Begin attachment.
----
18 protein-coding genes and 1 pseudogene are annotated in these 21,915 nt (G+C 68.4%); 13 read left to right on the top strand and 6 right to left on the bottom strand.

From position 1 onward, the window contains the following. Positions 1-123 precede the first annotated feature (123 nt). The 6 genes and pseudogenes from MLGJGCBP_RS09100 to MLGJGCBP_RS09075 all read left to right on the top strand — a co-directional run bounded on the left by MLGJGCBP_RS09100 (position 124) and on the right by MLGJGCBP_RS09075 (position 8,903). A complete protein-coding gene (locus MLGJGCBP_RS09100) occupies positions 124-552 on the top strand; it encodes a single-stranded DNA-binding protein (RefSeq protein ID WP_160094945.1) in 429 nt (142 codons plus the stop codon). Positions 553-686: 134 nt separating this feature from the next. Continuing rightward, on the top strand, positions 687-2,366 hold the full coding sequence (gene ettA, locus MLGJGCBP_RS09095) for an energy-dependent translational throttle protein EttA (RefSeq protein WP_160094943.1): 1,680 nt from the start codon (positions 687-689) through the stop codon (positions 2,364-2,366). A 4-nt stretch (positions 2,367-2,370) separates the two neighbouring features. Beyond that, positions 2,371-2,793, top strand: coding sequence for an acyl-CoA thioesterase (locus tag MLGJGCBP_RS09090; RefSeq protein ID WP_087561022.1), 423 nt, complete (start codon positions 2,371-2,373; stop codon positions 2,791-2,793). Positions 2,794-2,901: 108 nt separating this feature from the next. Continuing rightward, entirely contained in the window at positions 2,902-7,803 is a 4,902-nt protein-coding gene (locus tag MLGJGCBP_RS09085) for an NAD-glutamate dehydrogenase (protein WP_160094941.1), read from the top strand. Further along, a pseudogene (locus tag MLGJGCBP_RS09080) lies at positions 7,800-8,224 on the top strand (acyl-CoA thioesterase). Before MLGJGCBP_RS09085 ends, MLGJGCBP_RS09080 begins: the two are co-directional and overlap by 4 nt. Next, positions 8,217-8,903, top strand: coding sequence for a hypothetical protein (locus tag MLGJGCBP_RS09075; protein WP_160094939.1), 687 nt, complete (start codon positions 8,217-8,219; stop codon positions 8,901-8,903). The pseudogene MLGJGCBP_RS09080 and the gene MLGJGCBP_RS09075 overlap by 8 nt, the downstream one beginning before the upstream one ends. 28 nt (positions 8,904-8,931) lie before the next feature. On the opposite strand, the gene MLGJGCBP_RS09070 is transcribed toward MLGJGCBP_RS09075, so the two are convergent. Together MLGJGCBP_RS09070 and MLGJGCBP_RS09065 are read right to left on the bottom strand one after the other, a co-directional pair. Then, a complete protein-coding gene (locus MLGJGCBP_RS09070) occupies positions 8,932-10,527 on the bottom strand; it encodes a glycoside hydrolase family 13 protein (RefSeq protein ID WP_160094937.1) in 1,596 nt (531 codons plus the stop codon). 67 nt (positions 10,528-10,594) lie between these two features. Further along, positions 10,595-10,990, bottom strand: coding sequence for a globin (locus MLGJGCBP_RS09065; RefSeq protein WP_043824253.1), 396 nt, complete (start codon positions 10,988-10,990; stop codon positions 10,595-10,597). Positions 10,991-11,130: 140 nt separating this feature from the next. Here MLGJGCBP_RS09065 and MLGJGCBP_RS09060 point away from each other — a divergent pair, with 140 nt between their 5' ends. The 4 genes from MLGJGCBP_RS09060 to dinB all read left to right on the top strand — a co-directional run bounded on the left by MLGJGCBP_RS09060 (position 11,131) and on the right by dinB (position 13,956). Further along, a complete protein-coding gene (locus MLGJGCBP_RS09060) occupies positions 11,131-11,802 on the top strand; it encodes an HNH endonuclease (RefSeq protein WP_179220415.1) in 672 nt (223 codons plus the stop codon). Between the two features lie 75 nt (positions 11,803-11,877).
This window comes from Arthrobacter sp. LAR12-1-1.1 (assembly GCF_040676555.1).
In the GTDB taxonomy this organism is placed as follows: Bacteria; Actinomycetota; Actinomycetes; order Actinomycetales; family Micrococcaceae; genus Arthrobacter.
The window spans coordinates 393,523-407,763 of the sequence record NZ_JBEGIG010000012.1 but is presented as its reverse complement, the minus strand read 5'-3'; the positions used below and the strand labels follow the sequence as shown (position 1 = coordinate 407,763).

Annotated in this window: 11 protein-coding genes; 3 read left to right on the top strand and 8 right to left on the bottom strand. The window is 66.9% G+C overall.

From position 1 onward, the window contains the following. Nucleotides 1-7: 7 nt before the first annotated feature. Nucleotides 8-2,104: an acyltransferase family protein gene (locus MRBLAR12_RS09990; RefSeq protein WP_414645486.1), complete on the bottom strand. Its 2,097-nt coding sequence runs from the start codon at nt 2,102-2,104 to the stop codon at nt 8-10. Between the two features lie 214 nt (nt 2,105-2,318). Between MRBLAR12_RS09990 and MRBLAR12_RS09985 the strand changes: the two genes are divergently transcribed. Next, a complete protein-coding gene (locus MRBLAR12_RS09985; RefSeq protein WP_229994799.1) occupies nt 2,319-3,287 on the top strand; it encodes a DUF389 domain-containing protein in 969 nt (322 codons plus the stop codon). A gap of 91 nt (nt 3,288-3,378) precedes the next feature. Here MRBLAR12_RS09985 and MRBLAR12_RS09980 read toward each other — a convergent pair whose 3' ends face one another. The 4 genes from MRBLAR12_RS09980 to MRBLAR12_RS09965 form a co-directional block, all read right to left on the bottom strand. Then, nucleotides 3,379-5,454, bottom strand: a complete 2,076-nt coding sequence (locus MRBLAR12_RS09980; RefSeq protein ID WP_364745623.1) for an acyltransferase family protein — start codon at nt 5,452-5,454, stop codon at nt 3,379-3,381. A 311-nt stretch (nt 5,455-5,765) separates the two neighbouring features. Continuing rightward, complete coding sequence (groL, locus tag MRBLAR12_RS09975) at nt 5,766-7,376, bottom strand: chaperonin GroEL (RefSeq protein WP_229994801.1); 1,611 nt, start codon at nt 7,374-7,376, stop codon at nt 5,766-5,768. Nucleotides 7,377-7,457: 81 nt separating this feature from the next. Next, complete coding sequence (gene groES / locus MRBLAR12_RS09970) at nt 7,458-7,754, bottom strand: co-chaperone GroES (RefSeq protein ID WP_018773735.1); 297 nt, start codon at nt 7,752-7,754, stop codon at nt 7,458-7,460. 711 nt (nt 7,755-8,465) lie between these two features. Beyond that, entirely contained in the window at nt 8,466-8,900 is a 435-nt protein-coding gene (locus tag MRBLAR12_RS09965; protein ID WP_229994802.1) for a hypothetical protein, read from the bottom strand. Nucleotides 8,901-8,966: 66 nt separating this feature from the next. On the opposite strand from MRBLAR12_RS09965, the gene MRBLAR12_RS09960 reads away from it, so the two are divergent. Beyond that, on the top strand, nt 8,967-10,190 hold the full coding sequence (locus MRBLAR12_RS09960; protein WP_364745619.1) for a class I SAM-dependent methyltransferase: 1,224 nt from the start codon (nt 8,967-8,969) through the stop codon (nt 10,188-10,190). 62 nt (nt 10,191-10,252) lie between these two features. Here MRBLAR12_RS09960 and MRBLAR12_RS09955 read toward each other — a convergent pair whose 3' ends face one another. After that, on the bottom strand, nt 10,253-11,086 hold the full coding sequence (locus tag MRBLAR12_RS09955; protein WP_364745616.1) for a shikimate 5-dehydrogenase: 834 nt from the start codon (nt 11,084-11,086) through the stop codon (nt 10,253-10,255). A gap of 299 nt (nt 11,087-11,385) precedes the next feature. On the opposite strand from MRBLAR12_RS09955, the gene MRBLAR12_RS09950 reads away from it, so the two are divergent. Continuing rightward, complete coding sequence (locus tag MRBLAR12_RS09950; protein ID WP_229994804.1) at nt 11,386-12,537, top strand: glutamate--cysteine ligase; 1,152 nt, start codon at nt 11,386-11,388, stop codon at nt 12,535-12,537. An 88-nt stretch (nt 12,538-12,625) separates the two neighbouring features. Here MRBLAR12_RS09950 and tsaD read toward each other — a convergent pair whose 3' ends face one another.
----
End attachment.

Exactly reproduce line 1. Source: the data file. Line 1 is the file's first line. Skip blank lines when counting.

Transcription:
18 protein-coding genes and 1 pseudogene are annotated in these 21,915 nt (G+C 68.4%); 13 read left to right on the top strand and 6 right to left on the bottom strand.